Classicist building of the Water Chamber at ul. Kłopotowskiego 1/3 was established in the years 1824-1825. It was designed by Antonio Corazzi. The building served as a toll collection point for crossing the skate bridge connecting Bednarska and Brukowa Streets.
The building makes an amazing impression. Supported by pillars, it consists of a taller central member and symmetrical side wings. On the facade of the building there is a bas-relief made by Tomasz Accardi. It depicts Neptune on a chariot drawn by four fish-tailed horses. In contrast, there are two dolphins in the lower corners.
In 1864, when the Kierbedź Bridge was built, the skate bridges and the Water Chamber became unusable. The technical condition of the building began to deteriorate, and therefore in 1869 the eastern wing was rebuilt and raised. The building served as a residential house for the employees of the Prague waterworks.
The building survived World War II without major damage, and in the years 1944-1945 Soviet sappers lived here. After the war, ordinary tenants moved back into the building.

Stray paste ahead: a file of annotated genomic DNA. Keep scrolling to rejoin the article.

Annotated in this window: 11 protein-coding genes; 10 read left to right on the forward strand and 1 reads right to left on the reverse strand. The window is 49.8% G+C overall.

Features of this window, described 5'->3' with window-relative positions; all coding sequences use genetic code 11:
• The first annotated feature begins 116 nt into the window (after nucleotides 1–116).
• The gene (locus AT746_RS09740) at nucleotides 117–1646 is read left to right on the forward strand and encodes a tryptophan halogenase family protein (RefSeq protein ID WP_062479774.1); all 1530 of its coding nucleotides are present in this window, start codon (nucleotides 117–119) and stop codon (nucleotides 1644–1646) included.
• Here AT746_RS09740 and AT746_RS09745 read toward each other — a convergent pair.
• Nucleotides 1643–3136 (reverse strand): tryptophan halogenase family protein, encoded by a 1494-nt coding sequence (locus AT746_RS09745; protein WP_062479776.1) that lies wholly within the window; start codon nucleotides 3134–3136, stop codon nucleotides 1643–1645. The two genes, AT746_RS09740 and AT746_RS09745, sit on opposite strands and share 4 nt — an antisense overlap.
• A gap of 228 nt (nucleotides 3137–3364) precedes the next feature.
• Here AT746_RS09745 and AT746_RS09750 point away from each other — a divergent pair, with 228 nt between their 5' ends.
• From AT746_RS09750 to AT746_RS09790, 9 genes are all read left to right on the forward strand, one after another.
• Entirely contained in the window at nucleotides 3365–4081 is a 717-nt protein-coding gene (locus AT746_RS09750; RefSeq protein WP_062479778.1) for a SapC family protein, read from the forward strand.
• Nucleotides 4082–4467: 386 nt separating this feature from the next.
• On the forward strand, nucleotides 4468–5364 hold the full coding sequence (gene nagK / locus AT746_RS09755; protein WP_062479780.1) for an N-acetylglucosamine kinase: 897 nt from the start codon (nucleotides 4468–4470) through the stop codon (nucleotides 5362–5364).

The unrenovated building deteriorated more and more, so it was decided to enter the building into the register of monuments – on July 1, 1965, the “Juventur” Tourist Office, which had its seat there, carried out a general renovation in 1975-1978. The pre-World War I reconstruction was completely pulled down. The appearance of the building has been restored to its original condition.
In the years 2007-2008, a general renovation of the building was performed. The façade was renovated, gas, plumbing, telecommunications and part of the roof were replaced. Only the original old wooden windows remain.
Since 2008, the Registry Office of the Capital City of Warsaw in the Praga-Północ District has returned.
As described above, the building consists of three spans, the central avant-corps is divided by massive pillars between which there are pairs of Ionic columns supporting the imposts with arcades.
The portico covers the façade with the door on the central axis flanked by three window axes on each side. Above the cornice, there are panels with reliefs. The façade is decorated with strip rustication. Both single-storey side wings have porticos with five spans and are topped with full attics.
Interestingly, the building has plaques from the nineteenth century, showing the record high levels of the Vistula from 1813, 1839 and 1844.